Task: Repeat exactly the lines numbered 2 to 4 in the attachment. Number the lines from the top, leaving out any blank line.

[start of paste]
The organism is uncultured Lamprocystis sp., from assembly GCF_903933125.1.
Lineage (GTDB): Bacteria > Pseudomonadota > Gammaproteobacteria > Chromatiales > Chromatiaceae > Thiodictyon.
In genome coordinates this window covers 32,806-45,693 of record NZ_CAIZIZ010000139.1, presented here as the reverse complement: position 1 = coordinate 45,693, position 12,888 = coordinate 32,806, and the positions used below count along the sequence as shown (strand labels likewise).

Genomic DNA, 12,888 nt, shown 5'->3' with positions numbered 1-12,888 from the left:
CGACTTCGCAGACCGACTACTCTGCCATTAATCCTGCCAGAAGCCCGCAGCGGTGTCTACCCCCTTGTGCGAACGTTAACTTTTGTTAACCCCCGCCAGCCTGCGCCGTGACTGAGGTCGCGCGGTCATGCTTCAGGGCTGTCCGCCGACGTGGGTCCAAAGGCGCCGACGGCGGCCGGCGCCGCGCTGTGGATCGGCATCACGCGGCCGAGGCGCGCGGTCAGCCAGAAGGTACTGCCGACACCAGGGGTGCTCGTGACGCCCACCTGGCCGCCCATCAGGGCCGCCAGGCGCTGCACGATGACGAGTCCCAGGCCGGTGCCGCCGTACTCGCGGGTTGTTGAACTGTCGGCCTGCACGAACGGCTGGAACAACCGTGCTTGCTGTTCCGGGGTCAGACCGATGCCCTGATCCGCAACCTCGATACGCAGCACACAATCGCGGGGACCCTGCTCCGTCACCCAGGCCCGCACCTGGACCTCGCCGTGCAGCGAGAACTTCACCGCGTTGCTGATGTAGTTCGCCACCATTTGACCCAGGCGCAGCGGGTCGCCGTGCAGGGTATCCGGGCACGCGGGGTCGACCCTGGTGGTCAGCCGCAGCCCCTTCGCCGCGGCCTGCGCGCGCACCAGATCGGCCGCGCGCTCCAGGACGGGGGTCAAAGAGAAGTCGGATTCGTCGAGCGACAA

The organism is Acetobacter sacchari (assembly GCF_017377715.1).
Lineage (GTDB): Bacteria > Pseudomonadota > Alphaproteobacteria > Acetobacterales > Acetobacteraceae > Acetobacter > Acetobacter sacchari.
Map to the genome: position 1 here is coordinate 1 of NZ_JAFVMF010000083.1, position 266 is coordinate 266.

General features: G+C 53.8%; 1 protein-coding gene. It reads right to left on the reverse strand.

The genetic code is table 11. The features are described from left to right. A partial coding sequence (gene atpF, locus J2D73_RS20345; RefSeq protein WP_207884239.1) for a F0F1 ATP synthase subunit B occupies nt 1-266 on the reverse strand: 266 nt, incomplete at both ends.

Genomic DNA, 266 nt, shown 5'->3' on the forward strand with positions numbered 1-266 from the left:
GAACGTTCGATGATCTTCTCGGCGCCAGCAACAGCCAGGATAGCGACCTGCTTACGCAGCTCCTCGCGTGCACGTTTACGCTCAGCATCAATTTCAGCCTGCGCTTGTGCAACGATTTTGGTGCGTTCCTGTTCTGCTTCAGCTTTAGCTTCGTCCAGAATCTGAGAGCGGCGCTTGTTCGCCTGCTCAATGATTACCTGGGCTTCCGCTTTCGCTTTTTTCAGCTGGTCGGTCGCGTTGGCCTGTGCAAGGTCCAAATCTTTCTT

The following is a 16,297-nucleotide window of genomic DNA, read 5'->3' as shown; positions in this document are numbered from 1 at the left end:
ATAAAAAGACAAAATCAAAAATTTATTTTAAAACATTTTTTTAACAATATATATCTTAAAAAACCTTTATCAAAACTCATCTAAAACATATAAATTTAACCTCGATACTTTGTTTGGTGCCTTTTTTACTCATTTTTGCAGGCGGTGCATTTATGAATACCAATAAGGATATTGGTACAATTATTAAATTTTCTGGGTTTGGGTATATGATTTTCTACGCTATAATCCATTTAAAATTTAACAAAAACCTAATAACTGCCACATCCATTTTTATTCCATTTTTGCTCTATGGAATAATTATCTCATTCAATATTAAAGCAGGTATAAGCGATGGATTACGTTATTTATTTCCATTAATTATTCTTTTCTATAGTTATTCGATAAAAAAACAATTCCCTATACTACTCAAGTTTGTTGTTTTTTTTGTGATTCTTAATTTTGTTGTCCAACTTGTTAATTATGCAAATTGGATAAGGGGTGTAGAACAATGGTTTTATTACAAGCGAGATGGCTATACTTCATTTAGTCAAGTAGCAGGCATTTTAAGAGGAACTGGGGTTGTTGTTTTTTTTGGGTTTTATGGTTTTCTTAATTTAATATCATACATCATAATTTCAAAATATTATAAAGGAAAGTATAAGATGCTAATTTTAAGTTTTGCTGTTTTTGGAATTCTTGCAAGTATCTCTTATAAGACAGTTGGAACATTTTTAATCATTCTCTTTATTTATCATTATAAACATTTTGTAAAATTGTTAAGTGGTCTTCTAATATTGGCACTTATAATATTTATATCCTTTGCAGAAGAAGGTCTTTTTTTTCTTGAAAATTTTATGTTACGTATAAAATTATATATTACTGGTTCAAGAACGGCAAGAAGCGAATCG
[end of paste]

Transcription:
Lineage (GTDB): Bacteria > Pseudomonadota > Gammaproteobacteria > Chromatiales > Chromatiaceae > Thiodictyon.
In genome coordinates this window covers 32,806-45,693 of record NZ_CAIZIZ010000139.1, presented here as the reverse complement: position 1 = coordinate 45,693, position 12,888 = coordinate 32,806, and the positions used below count along the sequence as shown (strand labels likewise).

Genomic DNA, 12,888 nt, shown 5'->3' with positions numbered 1-12,888 from the left: